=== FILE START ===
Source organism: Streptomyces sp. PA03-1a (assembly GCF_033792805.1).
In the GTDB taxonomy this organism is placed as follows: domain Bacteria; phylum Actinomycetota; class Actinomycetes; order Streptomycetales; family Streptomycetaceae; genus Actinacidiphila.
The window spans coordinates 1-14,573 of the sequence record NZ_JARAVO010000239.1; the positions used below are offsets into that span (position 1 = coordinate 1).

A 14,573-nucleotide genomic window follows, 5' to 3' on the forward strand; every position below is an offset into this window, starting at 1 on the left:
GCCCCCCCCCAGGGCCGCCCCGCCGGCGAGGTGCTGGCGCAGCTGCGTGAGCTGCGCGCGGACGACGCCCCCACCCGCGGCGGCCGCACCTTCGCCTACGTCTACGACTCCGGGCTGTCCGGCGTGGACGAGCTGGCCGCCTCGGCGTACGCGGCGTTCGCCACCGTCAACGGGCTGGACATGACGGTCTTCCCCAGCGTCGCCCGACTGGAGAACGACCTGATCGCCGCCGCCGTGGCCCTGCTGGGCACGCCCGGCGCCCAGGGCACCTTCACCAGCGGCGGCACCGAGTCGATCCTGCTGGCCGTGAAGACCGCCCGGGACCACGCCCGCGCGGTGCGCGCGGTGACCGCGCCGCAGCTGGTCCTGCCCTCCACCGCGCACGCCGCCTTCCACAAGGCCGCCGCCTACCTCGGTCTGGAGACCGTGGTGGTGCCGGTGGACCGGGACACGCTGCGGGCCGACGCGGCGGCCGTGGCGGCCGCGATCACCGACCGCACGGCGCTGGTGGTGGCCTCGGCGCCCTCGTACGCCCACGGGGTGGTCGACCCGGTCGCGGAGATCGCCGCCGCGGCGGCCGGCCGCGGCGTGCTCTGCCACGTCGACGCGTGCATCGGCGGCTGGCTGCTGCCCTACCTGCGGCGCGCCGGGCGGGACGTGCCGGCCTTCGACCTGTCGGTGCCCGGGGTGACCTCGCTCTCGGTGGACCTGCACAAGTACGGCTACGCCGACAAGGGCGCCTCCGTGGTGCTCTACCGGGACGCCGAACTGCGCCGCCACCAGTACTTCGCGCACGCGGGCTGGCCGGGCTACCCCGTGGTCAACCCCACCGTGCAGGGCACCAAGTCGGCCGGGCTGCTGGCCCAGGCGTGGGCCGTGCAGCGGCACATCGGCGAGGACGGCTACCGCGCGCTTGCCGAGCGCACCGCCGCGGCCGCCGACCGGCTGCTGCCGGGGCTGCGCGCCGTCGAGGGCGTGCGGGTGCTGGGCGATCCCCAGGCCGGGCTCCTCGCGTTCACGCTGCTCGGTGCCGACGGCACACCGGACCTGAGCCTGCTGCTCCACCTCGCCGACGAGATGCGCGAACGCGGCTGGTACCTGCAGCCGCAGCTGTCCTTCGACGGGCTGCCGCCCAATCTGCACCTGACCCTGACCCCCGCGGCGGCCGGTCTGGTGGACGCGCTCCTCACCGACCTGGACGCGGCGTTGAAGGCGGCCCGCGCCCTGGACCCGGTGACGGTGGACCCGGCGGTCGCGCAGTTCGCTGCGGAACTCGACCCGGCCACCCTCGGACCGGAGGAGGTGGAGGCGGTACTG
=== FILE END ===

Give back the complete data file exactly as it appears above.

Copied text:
Source organism: Streptomyces sp. PA03-1a (assembly GCF_033792805.1).
In the GTDB taxonomy this organism is placed as follows: domain Bacteria; phylum Actinomycetota; class Actinomycetes; order Streptomycetales; family Streptomycetaceae; genus Actinacidiphila.
The window spans coordinates 1-14,573 of the sequence record NZ_JARAVO010000239.1; the positions used below are offsets into that span (position 1 = coordinate 1).

A 14,573-nucleotide genomic window follows, 5' to 3' on the forward strand; every position below is an offset into this window, starting at 1 on the left:
GCCCCCCCCCAGGGCCGCCCCGCCGGCGAGGTGCTGGCGCAGCTGCGTGAGCTGCGCGCGGACGACGCCCCCACCCGCGGCGGCCGCACCTTCGCCTACGTCTACGACTCCGGGCTGTCCGGCGTGGACGAGCTGGCCGCCTCGGCGTACGCGGCGTTCGCCACCGTCAACGGGCTGGACATGACGGTCTTCCCCAGCGTCGCCCGACTGGAGAACGACCTGATCGCCGCCGCCGTGGCCCTGCTGGGCACGCCCGGCGCCCAGGGCACCTTCACCAGCGGCGGCACCGAGTCGATCCTGCTGGCCGTGAAGACCGCCCGGGACCACGCCCGCGCGGTGCGCGCGGTGACCGCGCCGCAGCTGGTCCTGCCCTCCACCGCGCACGCCGCCTTCCACAAGGCCGCCGCCTACCTCGGTCTGGAGACCGTGGTGGTGCCGGTGGACCGGGACACGCTGCGGGCCGACGCGGCGGCCGTGGCGGCCGCGATCACCGACCGCACGGCGCTGGTGGTGGCCTCGGCGCCCTCGTACGCCCACGGGGTGGTCGACCCGGTCGCGGAGATCGCCGCCGCGGCGGCCGGCCGCGGCGTGCTCTGCCACGTCGACGCGTGCATCGGCGGCTGGCTGCTGCCCTACCTGCGGCGCGCCGGGCGGGACGTGCCGGCCTTCGACCTGTCGGTGCCCGGGGTGACCTCGCTCTCGGTGGACCTGCACAAGTACGGCTACGCCGACAAGGGCGCCTCCGTGGTGCTCTACCGGGACGCCGAACTGCGCCGCCACCAGTACTTCGCGCACGCGGGCTGGCCGGGCTACCCCGTGGTCAACCCCACCGTGCAGGGCACCAAGTCGGCCGGGCTGCTGGCCCAGGCGTGGGCCGTGCAGCGGCACATCGGCGAGGACGGCTACCGCGCGCTTGCCGAGCGCACCGCCGCGGCCGCCGACCGGCTGCTGCCGGGGCTGCGCGCCGTCGAGGGCGTGCGGGTGCTGGGCGATCCCCAGGCCGGGCTCCTCGCGTTCACGCTGCTCGGTGCCGACGGCACACCGGACCTGAGCCTGCTGCTCCACCTCGCCGACGAGATGCGCGAACGCGGCTGGTACCTGCAGCCGCAGCTGTCCTTCGACGGGCTGCCGCCCAATCTGCACCTGACCCTGACCCCCGCGGCGGCCGGTCTGGTGGACGCGCTCCTCACCGACCTGGACGCGGCGTTGAAGGCGGCCCGCGCCCTGGACCCGGTGACGGTGGACCCGGCGGTCGCGCAGTTCGCTGCGGAACTCGACCCGGCCACCCTCGGACCGGAGGAGGTGGAGGCGGTACTG